Previously, we’ve looked at Alcoa’s (AA) value-add company’s structure and pro forma financials. While the upstream company would be placed alongside other primary producers including Century Aluminum (CENX) and Norsk Hydro (NHYDY), the value-add company would have a different competitive landscape.
You can also consider the SPDR S&P Metals and Mining ETF (XME) to get diversified exposure to metal and mining companies.
The value-add company will be a major supplier to the aerospace sector. It will be leading fastener and engine airfoil supplier. According to Alcoa (AA), Precision Castparts (PCP), Allegheny Technology (ATI), Barnes Group, Carpenter Technology, Woodward, Kaiser Aluminum, and Constellium would be some of its comps in this space.
Not many of us would have placed these companies in Alcoa’s comparable set. This is what Alcoa could achieve by this split.
Auto sheet market
While the market for packaging-grade aluminum sheets has been saturated in developed economies, the auto sheet market is growing at a steady pace. The value-add company would be the leading supplier in the brazing sheet, while it would hold the second position in auto sheets in the markets the company would serve.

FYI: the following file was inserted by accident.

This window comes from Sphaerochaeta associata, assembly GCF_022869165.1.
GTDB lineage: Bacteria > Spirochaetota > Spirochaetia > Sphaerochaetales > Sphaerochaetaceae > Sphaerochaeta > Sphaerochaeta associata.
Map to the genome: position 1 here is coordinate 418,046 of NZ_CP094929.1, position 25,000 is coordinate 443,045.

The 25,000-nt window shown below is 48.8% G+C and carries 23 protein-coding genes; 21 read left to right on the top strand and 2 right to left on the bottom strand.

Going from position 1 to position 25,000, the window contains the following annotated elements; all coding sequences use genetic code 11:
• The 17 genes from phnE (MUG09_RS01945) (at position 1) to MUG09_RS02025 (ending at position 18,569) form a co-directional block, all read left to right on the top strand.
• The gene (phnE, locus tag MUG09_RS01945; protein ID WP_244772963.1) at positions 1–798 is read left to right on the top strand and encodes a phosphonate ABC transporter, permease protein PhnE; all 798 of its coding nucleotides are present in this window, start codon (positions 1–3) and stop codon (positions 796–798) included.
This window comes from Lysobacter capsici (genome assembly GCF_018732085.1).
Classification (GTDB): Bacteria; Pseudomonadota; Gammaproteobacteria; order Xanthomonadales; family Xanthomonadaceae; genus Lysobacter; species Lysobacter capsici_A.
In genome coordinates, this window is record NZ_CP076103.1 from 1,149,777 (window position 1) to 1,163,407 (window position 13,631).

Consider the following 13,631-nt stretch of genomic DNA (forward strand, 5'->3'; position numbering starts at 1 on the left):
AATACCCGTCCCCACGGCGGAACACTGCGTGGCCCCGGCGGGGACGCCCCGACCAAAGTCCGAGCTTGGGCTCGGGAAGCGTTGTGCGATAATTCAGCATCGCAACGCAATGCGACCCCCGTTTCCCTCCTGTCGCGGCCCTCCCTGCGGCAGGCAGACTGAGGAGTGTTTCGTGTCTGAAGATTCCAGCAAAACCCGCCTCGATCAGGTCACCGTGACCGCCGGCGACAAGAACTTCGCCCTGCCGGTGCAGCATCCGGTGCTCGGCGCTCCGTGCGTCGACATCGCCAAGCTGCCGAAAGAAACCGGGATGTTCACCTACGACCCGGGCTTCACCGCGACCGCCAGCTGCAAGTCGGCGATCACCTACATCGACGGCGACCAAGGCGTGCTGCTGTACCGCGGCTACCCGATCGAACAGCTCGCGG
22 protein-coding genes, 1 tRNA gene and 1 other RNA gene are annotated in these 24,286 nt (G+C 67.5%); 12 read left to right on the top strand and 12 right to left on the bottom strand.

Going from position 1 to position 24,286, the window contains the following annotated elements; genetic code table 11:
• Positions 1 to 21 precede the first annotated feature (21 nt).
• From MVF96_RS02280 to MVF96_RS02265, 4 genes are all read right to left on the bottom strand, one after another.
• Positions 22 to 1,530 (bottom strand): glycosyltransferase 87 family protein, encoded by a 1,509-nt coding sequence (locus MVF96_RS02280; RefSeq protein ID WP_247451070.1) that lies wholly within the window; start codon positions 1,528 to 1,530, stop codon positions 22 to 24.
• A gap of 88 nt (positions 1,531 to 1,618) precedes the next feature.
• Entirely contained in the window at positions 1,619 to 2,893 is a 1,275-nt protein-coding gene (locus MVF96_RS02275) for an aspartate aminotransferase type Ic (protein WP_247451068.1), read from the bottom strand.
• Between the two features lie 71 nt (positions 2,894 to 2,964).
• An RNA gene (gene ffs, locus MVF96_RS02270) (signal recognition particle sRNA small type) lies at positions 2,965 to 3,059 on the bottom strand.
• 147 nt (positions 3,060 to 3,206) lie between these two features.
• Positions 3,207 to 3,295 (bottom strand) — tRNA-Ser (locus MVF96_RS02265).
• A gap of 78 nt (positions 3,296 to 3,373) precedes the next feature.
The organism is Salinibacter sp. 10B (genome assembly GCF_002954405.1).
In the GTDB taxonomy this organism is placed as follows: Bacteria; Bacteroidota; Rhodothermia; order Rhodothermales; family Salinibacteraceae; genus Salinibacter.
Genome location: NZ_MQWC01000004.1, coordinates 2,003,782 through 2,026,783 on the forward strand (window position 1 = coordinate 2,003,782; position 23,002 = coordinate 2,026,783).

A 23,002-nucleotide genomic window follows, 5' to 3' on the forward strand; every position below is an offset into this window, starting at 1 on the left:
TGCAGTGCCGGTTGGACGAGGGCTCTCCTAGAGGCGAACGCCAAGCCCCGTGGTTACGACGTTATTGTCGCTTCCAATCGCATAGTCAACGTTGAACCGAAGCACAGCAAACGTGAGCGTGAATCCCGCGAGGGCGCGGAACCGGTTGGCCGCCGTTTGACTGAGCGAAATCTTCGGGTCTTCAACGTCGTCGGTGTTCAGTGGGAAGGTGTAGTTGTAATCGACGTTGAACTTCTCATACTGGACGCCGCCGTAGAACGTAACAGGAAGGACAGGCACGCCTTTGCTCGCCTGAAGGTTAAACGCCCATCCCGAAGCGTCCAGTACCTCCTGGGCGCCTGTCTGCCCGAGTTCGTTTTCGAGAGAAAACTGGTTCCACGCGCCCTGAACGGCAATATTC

Plus, the company would have innovative Micromill technology. While Ford has already adopted Micromill aluminum parts, Alcoa is currently in talks with other major automotive producers to secure the adoption of Micromill products. Micromill could be the value-add company’s key growth driver in the coming years.
Meanwhile, after the split, the two companies could be valued differently by the market. We’ll discuss this in the next part of this series.